The Republican Party no longer believes America is the essential nation

Except for an admiration for Ronald Reagan and tax cuts, it is hard to see how the Republican Party of Donald Trump resembles the Republican Party of George W. Bush just two decades ago. In place of the “compassionate conservatism”, which aimed for a grand bargain to settle the status of illegal migrants, is a paranoid nativism. In place of a foreign policy that saw America as a protector of freedom and democracy is a new doctrine of America First that shuns allies (barring Israel) and would give up on the Ukrainians fighting off a Russian invasion, even when no American soldiers are at risk. The free-traders in the Bush administration entered into trade deals with 13 new countries and tariff rates remained close to zero; Mr Trump wants to put a 10% tariff on all imports.

In the aftermath of the Hamas attack on Israeli civilians on October 7th, something like the old party shone through. Republicans unanimously condemned the terrorism and reaffirmed their alliance; they promised to send billions of dollars in security assistance to Israel; and some rattled their sabres at Iran, which sponsors Hamas among other proxies in the region. At the same time, though, much of the party is balking at the prospect of sending arms to Ukraine, which Reagan and both Bushes would surely have done. What happened? The obvious answer is: Mr Trump. But to make sense of this bewildering shift, it helps to look beyond a bit further back.

Ever since 1856 the Republican Party has published a party platform every four years as part of its presidential nominating convention—all the way to 2020, when it just re-endorsed the previous one. Read through them all (and the 2016 one twice) and the long intellectual arc that somehow bent towards the party’s current isolationism becomes a bit more comprehensible.

In this longer view, the free-trade and free-market orthodoxy that the party was most known for in the modern era looks more like an aberration. A deep protectionism starting with Abraham Lincoln ran for nearly a century until Dwight Eisenhower snapped it. What followed—six decades of internationalism and liberalised trade—now looks a bit more like an interregnum.

image: The Economist

Start with the demise of free trade. When Mr Trump came into office he slapped tariffs on antagonistic countries like China and also friendly ones like South Korea and Canada. The protectionism was a stark reversal from the “neoliberal” days of the 1990s, when the American left and right mostly agreed on expanding global trade. Mr Trump’s universal 10% proposal would bring tariffs on imports back to their highest level since the 1940s (see chart 1).

For much of its history, American industry was safely ensconced under the broad protective tariff of the sort that Mr Trump proposes. The protectionist impulse has roots that run deeper than even the modern two-party system. Henry Clay, the eminent Kentucky senator, championed what he called the “American system” in the early days of the republic. He and his fellow Whigs advocated for protectionist tariffs, heavy infrastructure spending and stable monetary policy through a national bank (then a contentious issue). After the party imploded in the 1850s, Whiggish ideas found their home in the new Republican Party, which had coalesced around halting the expansion of slavery.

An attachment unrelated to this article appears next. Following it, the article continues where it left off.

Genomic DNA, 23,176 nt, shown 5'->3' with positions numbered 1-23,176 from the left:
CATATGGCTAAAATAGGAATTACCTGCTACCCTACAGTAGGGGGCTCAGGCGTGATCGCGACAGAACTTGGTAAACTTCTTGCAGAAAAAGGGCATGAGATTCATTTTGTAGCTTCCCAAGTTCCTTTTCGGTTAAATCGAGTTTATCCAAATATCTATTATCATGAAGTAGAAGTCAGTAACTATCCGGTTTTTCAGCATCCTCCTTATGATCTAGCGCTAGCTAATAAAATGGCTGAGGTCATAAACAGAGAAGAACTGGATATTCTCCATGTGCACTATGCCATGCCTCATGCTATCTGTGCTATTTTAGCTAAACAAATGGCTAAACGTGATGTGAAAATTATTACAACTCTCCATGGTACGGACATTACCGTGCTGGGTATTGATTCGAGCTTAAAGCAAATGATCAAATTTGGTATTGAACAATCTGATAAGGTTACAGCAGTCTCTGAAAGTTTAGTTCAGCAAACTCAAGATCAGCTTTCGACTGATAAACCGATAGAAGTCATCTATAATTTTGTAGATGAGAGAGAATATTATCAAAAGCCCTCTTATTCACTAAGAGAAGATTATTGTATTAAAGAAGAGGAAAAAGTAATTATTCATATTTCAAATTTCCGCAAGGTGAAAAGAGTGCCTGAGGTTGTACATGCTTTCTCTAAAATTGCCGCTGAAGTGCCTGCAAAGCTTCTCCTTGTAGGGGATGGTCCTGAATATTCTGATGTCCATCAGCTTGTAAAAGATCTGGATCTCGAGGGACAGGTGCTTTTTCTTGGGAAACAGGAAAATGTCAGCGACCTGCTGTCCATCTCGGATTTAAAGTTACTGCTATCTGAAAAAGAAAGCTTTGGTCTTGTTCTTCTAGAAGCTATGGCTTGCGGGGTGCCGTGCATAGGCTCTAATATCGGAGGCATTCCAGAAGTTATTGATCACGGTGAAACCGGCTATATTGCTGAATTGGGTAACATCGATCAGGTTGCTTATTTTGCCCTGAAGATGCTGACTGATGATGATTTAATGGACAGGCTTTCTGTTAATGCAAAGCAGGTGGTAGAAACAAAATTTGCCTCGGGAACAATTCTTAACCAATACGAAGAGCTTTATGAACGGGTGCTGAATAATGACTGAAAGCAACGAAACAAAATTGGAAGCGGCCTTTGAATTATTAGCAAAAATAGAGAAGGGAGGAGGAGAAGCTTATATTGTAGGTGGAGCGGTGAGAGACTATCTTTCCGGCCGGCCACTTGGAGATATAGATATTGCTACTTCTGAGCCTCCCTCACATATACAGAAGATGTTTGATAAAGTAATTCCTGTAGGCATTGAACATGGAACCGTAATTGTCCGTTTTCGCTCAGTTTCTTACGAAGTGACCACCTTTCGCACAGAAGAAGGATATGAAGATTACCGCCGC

“I was an old Henry Clay tariff Whig,” Lincoln wrote in 1859. “In old times I made more speeches on that subject than on any other. I have not since changed my views.” While Lincoln was president, tariff rates nearly tripled to around 45%, in part to fund the war effort. Republicans remained aligned with incumbent businesses and therefore staunchly protectionist until the second world war. “The Republican Party stands now, as always, in the fullest sense for the policy of tariff protection to American industries and American labour,” the party wrote in its platform of 1916, protesting against Woodrow Wilson’s reduction of average tariff rates from 40% to 27%. In 1936 the party howled in protest at Franklin Roosevelt’s liberalised trade regime, arguing that “its effect on agriculture and industry has been destructive”.

That’s me in the corner

If Mr Trump returns to office, he has pledged that “the travel ban [on Muslims] is coming back even bigger than before and much stronger than before”. He has also repeated his aim to end birthright citizenship for children born in America to foreign parents (even though this seems to directly contradict a provision of the 14th Amendment), an urge that seems older. In the 1889 case upholding the plain racial discrimination of the Chinese Exclusion Act of 1882, which barred all Chinese labourers for a decade, the Supreme Court wrote in a unanimous opinion that “the presence of Chinese labourers had a baneful effect upon the material interests of the state, and upon public morals; that their immigration was in numbers approaching the character of an Oriental invasion, and was a menace to our civilisation”.

Conservative enthusiasm for immigration has also waxed and waned over the past century—inversely to the level of migration. The Ellis Island era, when millions of Europeans passed the Statue of Liberty on their journey to America, swiftly led to a nativist counterreaction. At the start of the 20th century as many as one in seven American residents were foreign-born—a similar share to the present day. Then as now, much of the opposition was couched in terms of protecting domestic labourers. “In the further interest of American workmen we favour a more effective restriction of the immigration of cheap labour from foreign lands,” the Republican presidential platform of 1900 argued.